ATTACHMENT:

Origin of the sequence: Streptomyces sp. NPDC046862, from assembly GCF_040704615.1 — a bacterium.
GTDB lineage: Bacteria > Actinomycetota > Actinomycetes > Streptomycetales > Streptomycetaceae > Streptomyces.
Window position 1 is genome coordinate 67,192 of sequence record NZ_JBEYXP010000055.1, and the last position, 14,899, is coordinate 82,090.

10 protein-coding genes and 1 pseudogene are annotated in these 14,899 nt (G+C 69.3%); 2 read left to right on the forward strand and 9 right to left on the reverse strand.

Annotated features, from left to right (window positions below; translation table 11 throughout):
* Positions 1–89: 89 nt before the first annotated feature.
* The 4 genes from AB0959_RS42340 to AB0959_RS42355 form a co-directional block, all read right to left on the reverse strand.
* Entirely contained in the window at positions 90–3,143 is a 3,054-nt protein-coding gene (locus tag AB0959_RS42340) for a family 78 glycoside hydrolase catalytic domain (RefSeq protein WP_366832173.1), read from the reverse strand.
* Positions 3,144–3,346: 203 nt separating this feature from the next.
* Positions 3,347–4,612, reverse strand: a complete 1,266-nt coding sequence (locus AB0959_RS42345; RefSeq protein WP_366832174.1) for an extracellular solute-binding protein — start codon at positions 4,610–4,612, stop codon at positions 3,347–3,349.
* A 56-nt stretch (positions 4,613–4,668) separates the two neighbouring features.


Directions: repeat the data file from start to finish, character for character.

Origin of the sequence: Streptomyces sp. NPDC046862, from assembly GCF_040704615.1 — a bacterium.
GTDB lineage: Bacteria > Actinomycetota > Actinomycetes > Streptomycetales > Streptomycetaceae > Streptomyces.
Window position 1 is genome coordinate 67,192 of sequence record NZ_JBEYXP010000055.1, and the last position, 14,899, is coordinate 82,090.

10 protein-coding genes and 1 pseudogene are annotated in these 14,899 nt (G+C 69.3%); 2 read left to right on the forward strand and 9 right to left on the reverse strand.

Annotated features, from left to right (window positions below; translation table 11 throughout):
* Positions 1–89: 89 nt before the first annotated feature.
* The 4 genes from AB0959_RS42340 to AB0959_RS42355 form a co-directional block, all read right to left on the reverse strand.
* Entirely contained in the window at positions 90–3,143 is a 3,054-nt protein-coding gene (locus tag AB0959_RS42340) for a family 78 glycoside hydrolase catalytic domain (RefSeq protein WP_366832173.1), read from the reverse strand.
* Positions 3,144–3,346: 203 nt separating this feature from the next.
* Positions 3,347–4,612, reverse strand: a complete 1,266-nt coding sequence (locus AB0959_RS42345; RefSeq protein WP_366832174.1) for an extracellular solute-binding protein — start codon at positions 4,610–4,612, stop codon at positions 3,347–3,349.
* A 56-nt stretch (positions 4,613–4,668) separates the two neighbouring features.